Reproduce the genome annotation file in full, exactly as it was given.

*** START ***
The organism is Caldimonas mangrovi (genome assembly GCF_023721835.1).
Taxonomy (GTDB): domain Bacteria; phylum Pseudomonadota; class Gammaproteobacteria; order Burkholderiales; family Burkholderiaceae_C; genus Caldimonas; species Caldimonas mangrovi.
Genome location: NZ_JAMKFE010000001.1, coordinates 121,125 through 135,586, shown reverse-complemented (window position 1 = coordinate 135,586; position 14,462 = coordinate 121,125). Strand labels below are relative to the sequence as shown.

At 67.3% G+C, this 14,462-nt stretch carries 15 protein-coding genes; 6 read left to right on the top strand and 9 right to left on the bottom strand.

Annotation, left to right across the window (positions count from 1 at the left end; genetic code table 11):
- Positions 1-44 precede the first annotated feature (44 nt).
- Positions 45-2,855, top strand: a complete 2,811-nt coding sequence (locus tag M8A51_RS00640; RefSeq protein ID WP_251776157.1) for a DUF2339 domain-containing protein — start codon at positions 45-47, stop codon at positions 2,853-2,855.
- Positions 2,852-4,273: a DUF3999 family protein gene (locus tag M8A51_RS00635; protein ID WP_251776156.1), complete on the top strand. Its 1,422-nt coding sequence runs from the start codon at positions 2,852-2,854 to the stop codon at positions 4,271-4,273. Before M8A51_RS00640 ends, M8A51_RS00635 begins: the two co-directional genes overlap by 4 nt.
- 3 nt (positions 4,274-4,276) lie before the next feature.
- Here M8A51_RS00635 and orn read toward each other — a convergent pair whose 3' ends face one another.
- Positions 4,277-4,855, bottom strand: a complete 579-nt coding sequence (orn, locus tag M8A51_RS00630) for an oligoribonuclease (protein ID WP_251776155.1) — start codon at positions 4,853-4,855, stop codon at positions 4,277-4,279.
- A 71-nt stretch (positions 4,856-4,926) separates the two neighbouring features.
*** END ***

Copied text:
The organism is Caldimonas mangrovi (genome assembly GCF_023721835.1).
Taxonomy (GTDB): domain Bacteria; phylum Pseudomonadota; class Gammaproteobacteria; order Burkholderiales; family Burkholderiaceae_C; genus Caldimonas; species Caldimonas mangrovi.
Genome location: NZ_JAMKFE010000001.1, coordinates 121,125 through 135,586, shown reverse-complemented (window position 1 = coordinate 135,586; position 14,462 = coordinate 121,125). Strand labels below are relative to the sequence as shown.

At 67.3% G+C, this 14,462-nt stretch carries 15 protein-coding genes; 6 read left to right on the top strand and 9 right to left on the bottom strand.

Annotation, left to right across the window (positions count from 1 at the left end; genetic code table 11):
- Positions 1-44 precede the first annotated feature (44 nt).
- Positions 45-2,855, top strand: a complete 2,811-nt coding sequence (locus tag M8A51_RS00640; RefSeq protein ID WP_251776157.1) for a DUF2339 domain-containing protein — start codon at positions 45-47, stop codon at positions 2,853-2,855.
- Positions 2,852-4,273: a DUF3999 family protein gene (locus tag M8A51_RS00635; protein ID WP_251776156.1), complete on the top strand. Its 1,422-nt coding sequence runs from the start codon at positions 2,852-2,854 to the stop codon at positions 4,271-4,273. Before M8A51_RS00640 ends, M8A51_RS00635 begins: the two co-directional genes overlap by 4 nt.
- 3 nt (positions 4,274-4,276) lie before the next feature.
- Here M8A51_RS00635 and orn read toward each other — a convergent pair whose 3' ends face one another.
- Positions 4,277-4,855, bottom strand: a complete 579-nt coding sequence (orn, locus tag M8A51_RS00630) for an oligoribonuclease (protein ID WP_251776155.1) — start codon at positions 4,853-4,855, stop codon at positions 4,277-4,279.
- A 71-nt stretch (positions 4,856-4,926) separates the two neighbouring features.